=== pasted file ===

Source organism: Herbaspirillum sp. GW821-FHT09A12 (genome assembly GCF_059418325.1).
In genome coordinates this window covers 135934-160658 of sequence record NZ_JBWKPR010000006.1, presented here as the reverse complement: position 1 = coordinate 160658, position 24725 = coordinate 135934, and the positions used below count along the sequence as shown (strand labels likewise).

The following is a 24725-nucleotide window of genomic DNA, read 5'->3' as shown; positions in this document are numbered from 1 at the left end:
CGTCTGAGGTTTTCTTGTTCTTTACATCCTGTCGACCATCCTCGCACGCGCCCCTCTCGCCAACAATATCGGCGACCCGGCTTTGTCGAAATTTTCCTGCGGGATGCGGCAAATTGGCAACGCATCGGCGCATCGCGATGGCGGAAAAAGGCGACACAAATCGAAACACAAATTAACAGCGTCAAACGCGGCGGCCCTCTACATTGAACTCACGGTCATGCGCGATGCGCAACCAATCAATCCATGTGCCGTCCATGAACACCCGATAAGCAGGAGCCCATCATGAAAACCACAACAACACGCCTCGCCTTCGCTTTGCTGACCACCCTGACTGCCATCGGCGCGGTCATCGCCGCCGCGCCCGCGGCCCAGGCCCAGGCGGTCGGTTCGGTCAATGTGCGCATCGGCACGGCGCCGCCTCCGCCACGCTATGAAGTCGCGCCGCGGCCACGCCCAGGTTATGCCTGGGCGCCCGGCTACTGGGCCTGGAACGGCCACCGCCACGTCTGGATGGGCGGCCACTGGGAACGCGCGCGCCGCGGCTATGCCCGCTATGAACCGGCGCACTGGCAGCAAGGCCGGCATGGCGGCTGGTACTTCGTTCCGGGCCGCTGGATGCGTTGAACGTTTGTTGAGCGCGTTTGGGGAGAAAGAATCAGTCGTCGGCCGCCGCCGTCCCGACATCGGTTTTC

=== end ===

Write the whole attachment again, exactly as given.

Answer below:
Source organism: Herbaspirillum sp. GW821-FHT09A12 (genome assembly GCF_059418325.1).
In genome coordinates this window covers 135934-160658 of sequence record NZ_JBWKPR010000006.1, presented here as the reverse complement: position 1 = coordinate 160658, position 24725 = coordinate 135934, and the positions used below count along the sequence as shown (strand labels likewise).

The following is a 24725-nucleotide window of genomic DNA, read 5'->3' as shown; positions in this document are numbered from 1 at the left end:
CGTCTGAGGTTTTCTTGTTCTTTACATCCTGTCGACCATCCTCGCACGCGCCCCTCTCGCCAACAATATCGGCGACCCGGCTTTGTCGAAATTTTCCTGCGGGATGCGGCAAATTGGCAACGCATCGGCGCATCGCGATGGCGGAAAAAGGCGACACAAATCGAAACACAAATTAACAGCGTCAAACGCGGCGGCCCTCTACATTGAACTCACGGTCATGCGCGATGCGCAACCAATCAATCCATGTGCCGTCCATGAACACCCGATAAGCAGGAGCCCATCATGAAAACCACAACAACACGCCTCGCCTTCGCTTTGCTGACCACCCTGACTGCCATCGGCGCGGTCATCGCCGCCGCGCCCGCGGCCCAGGCCCAGGCGGTCGGTTCGGTCAATGTGCGCATCGGCACGGCGCCGCCTCCGCCACGCTATGAAGTCGCGCCGCGGCCACGCCCAGGTTATGCCTGGGCGCCCGGCTACTGGGCCTGGAACGGCCACCGCCACGTCTGGATGGGCGGCCACTGGGAACGCGCGCGCCGCGGCTATGCCCGCTATGAACCGGCGCACTGGCAGCAAGGCCGGCATGGCGGCTGGTACTTCGTTCCGGGCCGCTGGATGCGTTGAACGTTTGTTGAGCGCGTTTGGGGAGAAAGAATCAGTCGTCGGCCGCCGCCGTCCCGACATCGGTTTTC